Township: (Rubha) Craignis,Hough

Map Reference: Craignish 300

Name Type: shore

Meaning: A long, rocky, curved peninsula
This is likely to be derived from OI kráka (genitive singular kráku) 'crow ... [or] as a nickname' (CV, 354; NS): 'Krak/krag- in Scandinavian place-names is derived from ‘crow’' (Sandnes 2010a, 106). This may sometimes be literal, although the hooded crow was relatively uncommon on Tiree and Coll, with just three to four pairs apparently breeding in 1939 (Bowler and Hunter 2007, 177). However, its use here is more likely to be metaphorical, a reference 'derogatively to an outlying farm' or poorer ground: in other words, land only fit for crows (Macniven 2015, 150, referencing Gammeltoft). This is topographically very appropriate. The generic is ON nes ‘headland': Krákunes.
This is a common name in the Norse expansion zone. There is a Craignish in Ardfern, Argyll, a Craakinish on Berneray and a Kraiknish in Bracadale (SP); Kråknes is common in Norway (NG), and this could well be a transfer name; while Krák- is a common specific in the Faroe Islands, as in Krákugil (KO). This element is not found in Iceland (SAM).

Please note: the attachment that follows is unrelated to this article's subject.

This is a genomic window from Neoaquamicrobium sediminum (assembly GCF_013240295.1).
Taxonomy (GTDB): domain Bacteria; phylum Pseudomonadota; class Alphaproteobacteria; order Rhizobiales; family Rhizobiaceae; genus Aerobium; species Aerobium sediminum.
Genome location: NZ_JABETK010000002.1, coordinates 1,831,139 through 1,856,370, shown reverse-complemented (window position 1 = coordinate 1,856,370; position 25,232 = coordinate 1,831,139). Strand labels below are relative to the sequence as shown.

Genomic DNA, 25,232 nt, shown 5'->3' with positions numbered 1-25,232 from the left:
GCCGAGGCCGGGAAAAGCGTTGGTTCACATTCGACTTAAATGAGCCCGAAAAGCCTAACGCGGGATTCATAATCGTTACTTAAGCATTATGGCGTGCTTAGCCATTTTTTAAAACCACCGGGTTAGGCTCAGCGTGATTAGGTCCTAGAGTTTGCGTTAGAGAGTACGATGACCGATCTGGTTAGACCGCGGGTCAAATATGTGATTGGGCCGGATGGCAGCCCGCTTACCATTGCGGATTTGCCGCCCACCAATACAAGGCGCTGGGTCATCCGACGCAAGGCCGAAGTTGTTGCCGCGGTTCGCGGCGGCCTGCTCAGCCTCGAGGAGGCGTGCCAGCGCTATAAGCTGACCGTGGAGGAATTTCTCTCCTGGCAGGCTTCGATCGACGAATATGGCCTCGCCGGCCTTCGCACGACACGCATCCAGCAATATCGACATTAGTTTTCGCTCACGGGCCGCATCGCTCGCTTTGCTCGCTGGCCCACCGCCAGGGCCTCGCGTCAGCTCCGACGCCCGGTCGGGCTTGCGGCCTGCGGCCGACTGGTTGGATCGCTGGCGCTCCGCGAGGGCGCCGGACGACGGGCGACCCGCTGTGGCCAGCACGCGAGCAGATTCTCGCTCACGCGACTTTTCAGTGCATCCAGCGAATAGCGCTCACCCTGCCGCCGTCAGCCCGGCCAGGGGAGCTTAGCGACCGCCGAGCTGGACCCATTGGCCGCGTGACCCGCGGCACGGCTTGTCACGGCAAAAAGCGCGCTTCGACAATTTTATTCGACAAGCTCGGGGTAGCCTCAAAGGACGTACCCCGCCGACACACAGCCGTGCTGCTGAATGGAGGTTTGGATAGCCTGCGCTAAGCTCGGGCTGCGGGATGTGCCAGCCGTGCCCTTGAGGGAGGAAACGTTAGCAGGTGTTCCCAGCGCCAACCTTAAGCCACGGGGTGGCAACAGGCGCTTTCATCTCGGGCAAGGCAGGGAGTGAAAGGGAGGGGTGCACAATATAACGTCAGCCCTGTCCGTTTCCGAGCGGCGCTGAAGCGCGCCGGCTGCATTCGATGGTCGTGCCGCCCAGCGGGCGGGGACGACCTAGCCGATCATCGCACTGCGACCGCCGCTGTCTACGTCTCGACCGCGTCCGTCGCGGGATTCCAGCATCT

Other Forms: Kraginess - The map MVLA INSVLA in the Atlas of Scotland, Atlas Novus, by Joan Blaeu, 1654. These maps were largely based on work by Timothy Pont who mapped Scotland between 1583 and 1596. NLS, 123.

Craignish - The Turnbull Map of Tiree 1768 and accompanying survey text.

ONB p. 10 gives Rudha Chràiginis and Chraiginis.

Related Places:

Information:Cameron, Rev. Hector (ed.), Na Bàird Thirisdeach, The Tiree Association, 1932
Rev. Hector Cameron, p 432:

Siar i o’n traigh gu sail an Rudha,
O’m Fhang ge guineach a’ ghaoth;
A stigh mar a b’ aill gu ban Phuill – a – Mhanaich,
’S gun dail fo Charragh Phuirt-Staoin
Bha Conslum fo sroin is ceol na cruithean
Bha deonach ’mireag ri ’taobh;
’S aig Craignis fadheoidh an seol mu ’claigeann,
’S mo sheoid-sa dhachaidh le saod.

Local Form:

Languages : Norse

Informants: ONB

Informant 2: multiple